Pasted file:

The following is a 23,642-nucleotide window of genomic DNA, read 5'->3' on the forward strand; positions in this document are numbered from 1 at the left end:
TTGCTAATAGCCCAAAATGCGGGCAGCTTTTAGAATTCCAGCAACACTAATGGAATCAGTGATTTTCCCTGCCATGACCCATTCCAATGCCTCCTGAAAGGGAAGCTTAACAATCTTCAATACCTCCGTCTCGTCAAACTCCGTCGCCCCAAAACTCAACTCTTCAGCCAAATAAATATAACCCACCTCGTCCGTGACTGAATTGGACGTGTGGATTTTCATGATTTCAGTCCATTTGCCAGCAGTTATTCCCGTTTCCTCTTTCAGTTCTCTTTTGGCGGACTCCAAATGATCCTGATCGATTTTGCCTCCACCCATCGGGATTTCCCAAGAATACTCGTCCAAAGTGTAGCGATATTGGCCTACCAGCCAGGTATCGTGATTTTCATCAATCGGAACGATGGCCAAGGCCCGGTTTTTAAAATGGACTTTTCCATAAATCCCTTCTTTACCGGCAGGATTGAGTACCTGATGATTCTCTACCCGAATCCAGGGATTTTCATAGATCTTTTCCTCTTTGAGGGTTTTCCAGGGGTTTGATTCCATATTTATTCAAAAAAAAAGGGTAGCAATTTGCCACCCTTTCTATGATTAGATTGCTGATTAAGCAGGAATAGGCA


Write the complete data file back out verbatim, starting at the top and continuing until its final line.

The following is a 23,642-nucleotide window of genomic DNA, read 5'->3' on the forward strand; positions in this document are numbered from 1 at the left end:
TTGCTAATAGCCCAAAATGCGGGCAGCTTTTAGAATTCCAGCAACACTAATGGAATCAGTGATTTTCCCTGCCATGACCCATTCCAATGCCTCCTGAAAGGGAAGCTTAACAATCTTCAATACCTCCGTCTCGTCAAACTCCGTCGCCCCAAAACTCAACTCTTCAGCCAAATAAATATAACCCACCTCGTCCGTGACTGAATTGGACGTGTGGATTTTCATGATTTCAGTCCATTTGCCAGCAGTTATTCCCGTTTCCTCTTTCAGTTCTCTTTTGGCGGACTCCAAATGATCCTGATCGATTTTGCCTCCACCCATCGGGATTTCCCAAGAATACTCGTCCAAAGTGTAGCGATATTGGCCTACCAGCCAGGTATCGTGATTTTCATCAATCGGAACGATGGCCAAGGCCCGGTTTTTAAAATGGACTTTTCCATAAATCCCTTCTTTACCGGCAGGATTGAGTACCTGATGATTCTCTACCCGAATCCAGGGATTTTCATAGATCTTTTCCTCTTTGAGGGTTTTCCAGGGGTTTGATTCCATATTTATTCAAAAAAAAAGGGTAGCAATTTGCCACCCTTTCTATGATTAGATTGCTGATTAAGCAGGAATAGGCA